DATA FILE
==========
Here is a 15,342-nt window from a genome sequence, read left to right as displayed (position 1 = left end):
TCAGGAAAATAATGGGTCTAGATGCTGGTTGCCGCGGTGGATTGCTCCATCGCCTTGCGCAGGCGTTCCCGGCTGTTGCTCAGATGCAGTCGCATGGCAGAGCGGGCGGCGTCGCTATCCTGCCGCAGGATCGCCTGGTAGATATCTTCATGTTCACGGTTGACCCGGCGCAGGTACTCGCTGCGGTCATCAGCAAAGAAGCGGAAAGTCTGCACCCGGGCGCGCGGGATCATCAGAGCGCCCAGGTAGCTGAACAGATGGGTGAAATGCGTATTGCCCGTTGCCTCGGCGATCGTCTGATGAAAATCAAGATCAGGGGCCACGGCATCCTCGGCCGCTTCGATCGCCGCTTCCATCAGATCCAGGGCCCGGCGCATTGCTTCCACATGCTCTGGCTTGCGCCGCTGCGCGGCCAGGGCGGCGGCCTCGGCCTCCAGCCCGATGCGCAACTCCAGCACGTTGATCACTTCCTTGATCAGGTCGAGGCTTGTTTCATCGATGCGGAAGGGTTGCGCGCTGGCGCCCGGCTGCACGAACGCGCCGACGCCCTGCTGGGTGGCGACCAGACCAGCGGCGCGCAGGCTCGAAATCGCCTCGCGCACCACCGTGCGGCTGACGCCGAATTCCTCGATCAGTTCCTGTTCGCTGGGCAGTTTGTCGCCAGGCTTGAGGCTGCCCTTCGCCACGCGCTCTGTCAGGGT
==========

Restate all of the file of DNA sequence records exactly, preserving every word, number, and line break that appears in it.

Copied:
Here is a 15,342-nt window from a genome sequence, read left to right as displayed (position 1 = left end):
TCAGGAAAATAATGGGTCTAGATGCTGGTTGCCGCGGTGGATTGCTCCATCGCCTTGCGCAGGCGTTCCCGGCTGTTGCTCAGATGCAGTCGCATGGCAGAGCGGGCGGCGTCGCTATCCTGCCGCAGGATCGCCTGGTAGATATCTTCATGTTCACGGTTGACCCGGCGCAGGTACTCGCTGCGGTCATCAGCAAAGAAGCGGAAAGTCTGCACCCGGGCGCGCGGGATCATCAGAGCGCCCAGGTAGCTGAACAGATGGGTGAAATGCGTATTGCCCGTTGCCTCGGCGATCGTCTGATGAAAATCAAGATCAGGGGCCACGGCATCCTCGGCCGCTTCGATCGCCGCTTCCATCAGATCCAGGGCCCGGCGCATTGCTTCCACATGCTCTGGCTTGCGCCGCTGCGCGGCCAGGGCGGCGGCCTCGGCCTCCAGCCCGATGCGCAACTCCAGCACGTTGATCACTTCCTTGATCAGGTCGAGGCTTGTTTCATCGATGCGGAAGGGTTGCGCGCTGGCGCCCGGCTGCACGAACGCGCCGACGCCCTGCTGGGTGGCGACCAGACCAGCGGCGCGCAGGCTCGAAATCGCCTCGCGCACCACCGTGCGGCTGACGCCGAATTCCTCGATCAGTTCCTGTTCGCTGGGCAGTTTGTCGCCAGGCTTGAGGCTGCCCTTCGCCACGCGCTCTGTCAGGGT